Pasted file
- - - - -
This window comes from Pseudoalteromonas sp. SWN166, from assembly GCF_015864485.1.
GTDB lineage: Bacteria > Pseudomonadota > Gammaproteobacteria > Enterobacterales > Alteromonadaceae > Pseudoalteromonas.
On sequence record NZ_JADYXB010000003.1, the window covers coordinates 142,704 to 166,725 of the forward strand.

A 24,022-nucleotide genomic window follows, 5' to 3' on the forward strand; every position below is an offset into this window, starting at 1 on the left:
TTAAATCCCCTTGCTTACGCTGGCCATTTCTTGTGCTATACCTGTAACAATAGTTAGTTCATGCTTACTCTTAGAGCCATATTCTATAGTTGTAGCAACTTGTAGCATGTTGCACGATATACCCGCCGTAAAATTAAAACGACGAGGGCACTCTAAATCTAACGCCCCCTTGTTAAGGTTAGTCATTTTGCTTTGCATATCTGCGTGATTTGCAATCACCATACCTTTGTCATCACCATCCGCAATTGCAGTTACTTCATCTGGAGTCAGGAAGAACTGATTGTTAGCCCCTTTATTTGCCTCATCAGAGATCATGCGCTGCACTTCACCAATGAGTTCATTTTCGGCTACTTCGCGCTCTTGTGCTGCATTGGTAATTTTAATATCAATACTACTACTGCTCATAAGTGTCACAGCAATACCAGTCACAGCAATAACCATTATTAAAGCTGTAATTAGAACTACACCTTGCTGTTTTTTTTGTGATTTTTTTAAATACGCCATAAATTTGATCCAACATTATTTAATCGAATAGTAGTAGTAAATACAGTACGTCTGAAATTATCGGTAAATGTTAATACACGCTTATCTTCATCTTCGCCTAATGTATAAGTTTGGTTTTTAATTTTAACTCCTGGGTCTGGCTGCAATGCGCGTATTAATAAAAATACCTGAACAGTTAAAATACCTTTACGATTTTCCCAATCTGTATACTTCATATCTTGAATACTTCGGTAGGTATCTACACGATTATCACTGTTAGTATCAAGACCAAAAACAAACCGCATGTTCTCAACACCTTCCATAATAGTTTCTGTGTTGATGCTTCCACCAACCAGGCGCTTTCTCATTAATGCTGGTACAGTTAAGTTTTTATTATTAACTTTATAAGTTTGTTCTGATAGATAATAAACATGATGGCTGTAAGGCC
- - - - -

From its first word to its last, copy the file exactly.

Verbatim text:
This window comes from Pseudoalteromonas sp. SWN166, from assembly GCF_015864485.1.
GTDB lineage: Bacteria > Pseudomonadota > Gammaproteobacteria > Enterobacterales > Alteromonadaceae > Pseudoalteromonas.
On sequence record NZ_JADYXB010000003.1, the window covers coordinates 142,704 to 166,725 of the forward strand.

A 24,022-nucleotide genomic window follows, 5' to 3' on the forward strand; every position below is an offset into this window, starting at 1 on the left:
TTAAATCCCCTTGCTTACGCTGGCCATTTCTTGTGCTATACCTGTAACAATAGTTAGTTCATGCTTACTCTTAGAGCCATATTCTATAGTTGTAGCAACTTGTAGCATGTTGCACGATATACCCGCCGTAAAATTAAAACGACGAGGGCACTCTAAATCTAACGCCCCCTTGTTAAGGTTAGTCATTTTGCTTTGCATATCTGCGTGATTTGCAATCACCATACCTTTGTCATCACCATCCGCAATTGCAGTTACTTCATCTGGAGTCAGGAAGAACTGATTGTTAGCCCCTTTATTTGCCTCATCAGAGATCATGCGCTGCACTTCACCAATGAGTTCATTTTCGGCTACTTCGCGCTCTTGTGCTGCATTGGTAATTTTAATATCAATACTACTACTGCTCATAAGTGTCACAGCAATACCAGTCACAGCAATAACCATTATTAAAGCTGTAATTAGAACTACACCTTGCTGTTTTTTTTGTGATTTTTTTAAATACGCCATAAATTTGATCCAACATTATTTAATCGAATAGTAGTAGTAAATACAGTACGTCTGAAATTATCGGTAAATGTTAATACACGCTTATCTTCATCTTCGCCTAATGTATAAGTTTGGTTTTTAATTTTAACTCCTGGGTCTGGCTGCAATGCGCGTATTAATAAAAATACCTGAACAGTTAAAATACCTTTACGATTTTCCCAATCTGTATACTTCATATCTTGAATACTTCGGTAGGTATCTACACGATTATCACTGTTAGTATCAAGACCAAAAACAAACCGCATGTTCTCAACACCTTCCATAATAGTTTCTGTGTTGATGCTTCCACCAACCAGGCGCTTTCTCATTAATGCTGGTACAGTTAAGTTTTTATTATTAACTTTATAAGTTTGTTCTGATAGATAATAAACATGATGGCTGTAAGGCC